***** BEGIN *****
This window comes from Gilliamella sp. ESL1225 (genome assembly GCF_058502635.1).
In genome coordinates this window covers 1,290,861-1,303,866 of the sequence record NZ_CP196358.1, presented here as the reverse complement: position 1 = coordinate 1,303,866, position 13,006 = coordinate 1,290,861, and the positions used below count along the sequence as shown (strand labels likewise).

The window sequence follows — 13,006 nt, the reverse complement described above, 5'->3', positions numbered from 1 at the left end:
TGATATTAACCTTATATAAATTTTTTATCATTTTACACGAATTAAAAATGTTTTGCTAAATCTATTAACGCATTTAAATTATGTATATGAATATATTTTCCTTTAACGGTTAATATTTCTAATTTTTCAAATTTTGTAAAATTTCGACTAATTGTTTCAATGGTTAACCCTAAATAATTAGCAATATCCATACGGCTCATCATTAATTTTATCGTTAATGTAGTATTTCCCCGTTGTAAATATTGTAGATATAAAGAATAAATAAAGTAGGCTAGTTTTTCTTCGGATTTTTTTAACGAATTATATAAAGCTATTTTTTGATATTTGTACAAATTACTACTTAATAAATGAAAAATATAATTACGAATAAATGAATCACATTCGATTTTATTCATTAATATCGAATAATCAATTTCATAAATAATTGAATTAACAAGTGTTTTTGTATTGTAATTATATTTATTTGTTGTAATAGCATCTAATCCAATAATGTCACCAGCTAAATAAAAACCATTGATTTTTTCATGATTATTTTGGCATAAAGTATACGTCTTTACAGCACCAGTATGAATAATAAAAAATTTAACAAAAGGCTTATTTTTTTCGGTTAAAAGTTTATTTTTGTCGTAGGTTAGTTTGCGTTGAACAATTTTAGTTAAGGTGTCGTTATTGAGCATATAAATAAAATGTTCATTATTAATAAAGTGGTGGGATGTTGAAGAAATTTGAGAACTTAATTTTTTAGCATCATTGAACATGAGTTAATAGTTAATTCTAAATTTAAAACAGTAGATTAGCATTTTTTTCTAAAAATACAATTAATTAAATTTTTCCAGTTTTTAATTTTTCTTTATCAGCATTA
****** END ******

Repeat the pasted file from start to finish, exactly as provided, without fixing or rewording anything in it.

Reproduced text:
This window comes from Gilliamella sp. ESL1225 (genome assembly GCF_058502635.1).
In genome coordinates this window covers 1,290,861-1,303,866 of the sequence record NZ_CP196358.1, presented here as the reverse complement: position 1 = coordinate 1,303,866, position 13,006 = coordinate 1,290,861, and the positions used below count along the sequence as shown (strand labels likewise).

The window sequence follows — 13,006 nt, the reverse complement described above, 5'->3', positions numbered from 1 at the left end:
TGATATTAACCTTATATAAATTTTTTATCATTTTACACGAATTAAAAATGTTTTGCTAAATCTATTAACGCATTTAAATTATGTATATGAATATATTTTCCTTTAACGGTTAATATTTCTAATTTTTCAAATTTTGTAAAATTTCGACTAATTGTTTCAATGGTTAACCCTAAATAATTAGCAATATCCATACGGCTCATCATTAATTTTATCGTTAATGTAGTATTTCCCCGTTGTAAATATTGTAGATATAAAGAATAAATAAAGTAGGCTAGTTTTTCTTCGGATTTTTTTAACGAATTATATAAAGCTATTTTTTGATATTTGTACAAATTACTACTTAATAAATGAAAAATATAATTACGAATAAATGAATCACATTCGATTTTATTCATTAATATCGAATAATCAATTTCATAAATAATTGAATTAACAAGTGTTTTTGTATTGTAATTATATTTATTTGTTGTAATAGCATCTAATCCAATAATGTCACCAGCTAAATAAAAACCATTGATTTTTTCATGATTATTTTGGCATAAAGTATACGTCTTTACAGCACCAGTATGAATAATAAAAAATTTAACAAAAGGCTTATTTTTTTCGGTTAAAAGTTTATTTTTGTCGTAGGTTAGTTTGCGTTGAACAATTTTAGTTAAGGTGTCGTTATTGAGCATATAAATAAAATGTTCATTATTAATAAAGTGGTGGGATGTTGAAGAAATTTGAGAACTTAATTTTTTAGCATCATTGAACATGAGTTAATAGTTAATTCTAAATTTAAAACAGTAGATTAGCATTTTTTTCTAAAAATACAATTAATTAAATTTTTCCAGTTTTTAATTTTTCTTTATCAGCATTA